U.S. Diplomacy in Romania: A Persistent Affinity 135 Years Old
Op-Ed by Mark Taplin
It was a Christmas Eve, half a century ago, that my father still remembers well. Dressed in a morning suit he had hastily borrowed, he witnessed William Crawford present his credentials to Gheorghe Gheorghiu-Dej in an official ceremony at Palatul Victoria on December 24, 1964. Crawford thus became the first U.S. Ambassador to Romania, in what was an important upgrading of the relationship at the height of the Cold War.
When I look at the photographs from the ceremony, I still recognize the faces among the American diplomats: my father’s friends and colleagues. Many have passed away; others, like my father, retired long ago. They were just a handful among the countless officials, Romanian and American, who since at least 1880 have promoted better relations between our two countries, through good times and difficult times too.
Some extraordinary Americans have served this cause in Bucharest. Eugene Schuyler, the first U.S. diplomatic envoy to Romania, was a leading expert on the region and a friend of Tolstoy and Turgenev. The New York Times labeled him the only true “diplomatist” then in the service of the United States. He learned Romanian, knew everyone (including the mercurial Mihai Eminescu), and followed developments closely. He was on hand for King Carol’s accession to the throne in 1881. Schuyler predicted, correctly, that the coronation would strengthen Romania and its institutions.
Charles Vopicka, a Czech-American named by President Wilson as U.S. minister, lauded Romania’s wartime sacrifices and backed her aspirations in the First World War. He stood firm in German-occupied Bucharest until General von Mackensen forced him out. Vopicka never lost hope that Romania would prevail, even after Russia’s withdrawal from the war in 1917. Back in America, there was no more tireless advocate for the Romanian cause than Vopicka.
Even before Ceauceascu came to power in 1965, Crawford recognized Romania’s leaders were adopting an independent line from Moscow. But Crawford recounted later, wryly, that two-thirds of his time was spent negotiating with the Department of State rather than with Romanians. “My main problem,” he recalled, “was to convince the Department that things really were changing.” Crawford’s insights prompted a full review of U.S. policy towards Romania and set the stage for the unique but complex relationship the U.S. and Romania maintained during the Cold War.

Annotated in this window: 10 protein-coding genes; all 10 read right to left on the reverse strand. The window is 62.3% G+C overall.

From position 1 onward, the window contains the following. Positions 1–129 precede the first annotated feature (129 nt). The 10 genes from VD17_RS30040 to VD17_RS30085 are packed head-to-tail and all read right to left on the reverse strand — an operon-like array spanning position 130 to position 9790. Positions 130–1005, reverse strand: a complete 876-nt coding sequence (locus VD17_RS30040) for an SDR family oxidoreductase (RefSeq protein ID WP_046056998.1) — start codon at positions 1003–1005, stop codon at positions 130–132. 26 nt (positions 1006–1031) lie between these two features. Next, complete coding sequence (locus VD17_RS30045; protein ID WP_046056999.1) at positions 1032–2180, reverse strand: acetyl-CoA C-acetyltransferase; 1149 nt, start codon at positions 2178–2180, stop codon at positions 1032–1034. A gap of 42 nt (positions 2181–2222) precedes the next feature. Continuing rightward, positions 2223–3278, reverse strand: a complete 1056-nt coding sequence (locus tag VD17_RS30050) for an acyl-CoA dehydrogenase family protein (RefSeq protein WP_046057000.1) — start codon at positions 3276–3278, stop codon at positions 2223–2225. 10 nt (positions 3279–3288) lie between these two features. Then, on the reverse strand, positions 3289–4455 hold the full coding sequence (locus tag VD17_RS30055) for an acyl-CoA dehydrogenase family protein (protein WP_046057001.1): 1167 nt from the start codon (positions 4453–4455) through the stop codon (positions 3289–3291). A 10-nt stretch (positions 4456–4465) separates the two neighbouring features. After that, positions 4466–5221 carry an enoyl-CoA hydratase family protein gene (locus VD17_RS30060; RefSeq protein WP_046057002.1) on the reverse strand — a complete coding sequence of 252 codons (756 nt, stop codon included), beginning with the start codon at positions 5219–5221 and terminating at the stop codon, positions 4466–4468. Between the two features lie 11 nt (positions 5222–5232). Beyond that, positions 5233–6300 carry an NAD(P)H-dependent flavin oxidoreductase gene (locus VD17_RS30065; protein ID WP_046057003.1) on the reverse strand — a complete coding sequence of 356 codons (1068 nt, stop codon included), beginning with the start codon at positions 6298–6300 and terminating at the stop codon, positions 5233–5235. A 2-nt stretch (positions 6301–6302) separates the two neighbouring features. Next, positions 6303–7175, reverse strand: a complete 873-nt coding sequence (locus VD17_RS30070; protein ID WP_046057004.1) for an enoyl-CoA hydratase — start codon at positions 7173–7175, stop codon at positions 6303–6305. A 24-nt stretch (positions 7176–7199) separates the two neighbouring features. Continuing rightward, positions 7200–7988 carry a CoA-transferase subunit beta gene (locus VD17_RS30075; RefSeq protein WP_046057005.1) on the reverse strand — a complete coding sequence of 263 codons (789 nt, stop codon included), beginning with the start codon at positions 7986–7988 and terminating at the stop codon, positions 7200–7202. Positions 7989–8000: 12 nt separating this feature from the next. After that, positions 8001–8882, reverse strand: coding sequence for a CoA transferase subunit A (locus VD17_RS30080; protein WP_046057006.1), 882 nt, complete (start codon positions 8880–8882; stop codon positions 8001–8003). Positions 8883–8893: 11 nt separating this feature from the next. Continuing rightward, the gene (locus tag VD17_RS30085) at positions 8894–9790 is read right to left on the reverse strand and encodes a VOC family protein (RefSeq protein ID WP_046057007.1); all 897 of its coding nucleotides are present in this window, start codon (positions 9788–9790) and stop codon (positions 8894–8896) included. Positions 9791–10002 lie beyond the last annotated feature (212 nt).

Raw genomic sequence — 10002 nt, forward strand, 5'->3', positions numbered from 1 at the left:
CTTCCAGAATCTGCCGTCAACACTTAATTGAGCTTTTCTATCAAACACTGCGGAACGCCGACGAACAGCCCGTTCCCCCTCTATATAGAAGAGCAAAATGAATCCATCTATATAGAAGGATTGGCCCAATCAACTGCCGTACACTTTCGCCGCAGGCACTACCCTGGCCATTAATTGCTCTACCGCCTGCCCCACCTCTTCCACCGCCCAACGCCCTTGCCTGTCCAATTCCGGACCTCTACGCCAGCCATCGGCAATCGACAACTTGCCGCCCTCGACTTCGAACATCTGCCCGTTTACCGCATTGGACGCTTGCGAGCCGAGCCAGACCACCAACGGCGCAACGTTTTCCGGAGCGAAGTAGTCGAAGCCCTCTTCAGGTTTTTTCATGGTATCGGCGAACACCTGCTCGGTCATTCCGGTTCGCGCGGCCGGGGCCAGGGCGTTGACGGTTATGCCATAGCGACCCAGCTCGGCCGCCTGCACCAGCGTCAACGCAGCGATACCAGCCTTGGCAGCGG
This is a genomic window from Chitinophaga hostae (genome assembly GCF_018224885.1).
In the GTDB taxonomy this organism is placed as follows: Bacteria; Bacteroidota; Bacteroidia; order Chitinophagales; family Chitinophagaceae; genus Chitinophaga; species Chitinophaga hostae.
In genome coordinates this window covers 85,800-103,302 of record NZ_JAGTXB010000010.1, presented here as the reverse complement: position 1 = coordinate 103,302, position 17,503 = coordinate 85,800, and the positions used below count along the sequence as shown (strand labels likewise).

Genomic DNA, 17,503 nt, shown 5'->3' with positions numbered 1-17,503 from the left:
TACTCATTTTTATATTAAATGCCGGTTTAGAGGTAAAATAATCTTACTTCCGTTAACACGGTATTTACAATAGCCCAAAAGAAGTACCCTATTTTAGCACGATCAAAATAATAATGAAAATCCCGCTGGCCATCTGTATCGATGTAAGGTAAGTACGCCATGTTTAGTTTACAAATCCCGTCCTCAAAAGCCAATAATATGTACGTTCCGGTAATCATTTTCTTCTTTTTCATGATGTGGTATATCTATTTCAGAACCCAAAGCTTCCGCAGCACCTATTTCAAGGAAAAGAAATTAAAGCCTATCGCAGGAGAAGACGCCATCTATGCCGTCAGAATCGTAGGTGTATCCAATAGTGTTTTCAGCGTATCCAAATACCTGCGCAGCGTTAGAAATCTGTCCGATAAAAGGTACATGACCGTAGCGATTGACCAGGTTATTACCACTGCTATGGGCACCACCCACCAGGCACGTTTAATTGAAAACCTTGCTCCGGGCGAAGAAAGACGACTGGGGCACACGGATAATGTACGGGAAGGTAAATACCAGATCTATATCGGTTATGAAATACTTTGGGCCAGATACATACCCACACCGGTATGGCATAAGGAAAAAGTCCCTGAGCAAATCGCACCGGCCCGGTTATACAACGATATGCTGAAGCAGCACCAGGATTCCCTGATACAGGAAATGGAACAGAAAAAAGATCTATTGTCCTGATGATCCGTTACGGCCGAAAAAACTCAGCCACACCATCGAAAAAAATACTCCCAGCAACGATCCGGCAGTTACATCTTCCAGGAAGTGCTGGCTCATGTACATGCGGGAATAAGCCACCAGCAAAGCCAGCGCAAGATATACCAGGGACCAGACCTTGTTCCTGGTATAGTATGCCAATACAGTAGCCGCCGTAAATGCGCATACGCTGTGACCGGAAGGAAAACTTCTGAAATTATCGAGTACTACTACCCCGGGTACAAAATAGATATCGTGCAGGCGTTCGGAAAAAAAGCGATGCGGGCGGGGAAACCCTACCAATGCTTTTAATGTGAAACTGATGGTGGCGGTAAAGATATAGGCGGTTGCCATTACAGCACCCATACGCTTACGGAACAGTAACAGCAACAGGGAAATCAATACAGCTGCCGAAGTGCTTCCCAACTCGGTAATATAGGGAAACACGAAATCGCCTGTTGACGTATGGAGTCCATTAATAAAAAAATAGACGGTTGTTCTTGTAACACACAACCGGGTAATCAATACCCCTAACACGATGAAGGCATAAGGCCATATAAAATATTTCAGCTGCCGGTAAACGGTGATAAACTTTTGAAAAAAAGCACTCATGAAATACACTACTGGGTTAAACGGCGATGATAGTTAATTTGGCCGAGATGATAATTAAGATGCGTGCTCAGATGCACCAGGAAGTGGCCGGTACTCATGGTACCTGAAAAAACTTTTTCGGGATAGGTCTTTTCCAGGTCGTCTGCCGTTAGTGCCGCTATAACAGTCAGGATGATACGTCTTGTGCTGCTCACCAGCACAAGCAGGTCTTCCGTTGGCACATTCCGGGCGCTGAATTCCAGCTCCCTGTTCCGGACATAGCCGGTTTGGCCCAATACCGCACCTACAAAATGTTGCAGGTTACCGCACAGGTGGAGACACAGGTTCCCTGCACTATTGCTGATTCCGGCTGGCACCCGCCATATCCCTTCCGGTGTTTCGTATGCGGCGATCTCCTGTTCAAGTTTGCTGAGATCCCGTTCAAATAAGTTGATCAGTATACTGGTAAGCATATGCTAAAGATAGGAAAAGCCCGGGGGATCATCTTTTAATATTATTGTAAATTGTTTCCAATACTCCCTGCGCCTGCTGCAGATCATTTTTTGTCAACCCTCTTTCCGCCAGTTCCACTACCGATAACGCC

At times, U.S.-Romanian relations have also been marked by tragedy. U.S. Minister Franklin Mott Gunther watched with mounting horror as the Iron Guard committed atrocities and Marshal Antonescu steered Romania ever closer to the Nazi regime. Gunther took his protests directly to Antonescu in 1941, but to no avail. Sadly, he passed away just days after Antonescu declared war on the United States, too ill to get up from his sick bed in Bucharest.
In the waning months of World War II, U.S. diplomat Burton Berry saw Soviet occupation authorities moving rapidly to undermine Romania’s independence and pushing Moscow’s proteges into key positions. Romania was “a window through which we are able to observe Soviet methods at work,” he warned Truman and others. The U.S. government needed to be firmer in backing hard-pressed democrats throughout Eastern Europe, he emphasized. But it was too little, too late.
Nor did the geopolitical détente between Washington and Bucharest during the Ceausescu years make his regime any more open or tolerant internally; in fact, some argue Western “patience” with the dictator had the opposite effect. But U.S. diplomats, including Harry Barnes and Roger Kirk, were hardly blind to the darkness of the Ceausescu era. There was no easy recipe for pursuing common foreign policy interests while pressing Ceausescu to observe basic human rights.
Today, Romania has happily taken its place in the two preeminent Western institutions, NATO and the EU. To have done so in just two decades is, as I often remind my European and American friends, a remarkable accomplishment. Romanian diplomacy – and, yes, Romania’s political leaders – deserve full credit. U.S. envoys, too, played a strong, supportive role. In 2015, the U.S.-Romanian partnership is closer than ever before.
Is there a common thread in how our two countries have interacted since Eugene Schuyler’s days, when he worked by gaslight out of a room at the Capsa? Through war and peace, through boom and bust, Americans serving in Romania have felt a strong affinity for the country and its people. It was true in my family, and we were not alone. It is manifest in oral histories of U.S. diplomats going back to the sixties. This persistent bond has existed for nearly a century and a half – and I know it will hold true for generations to come.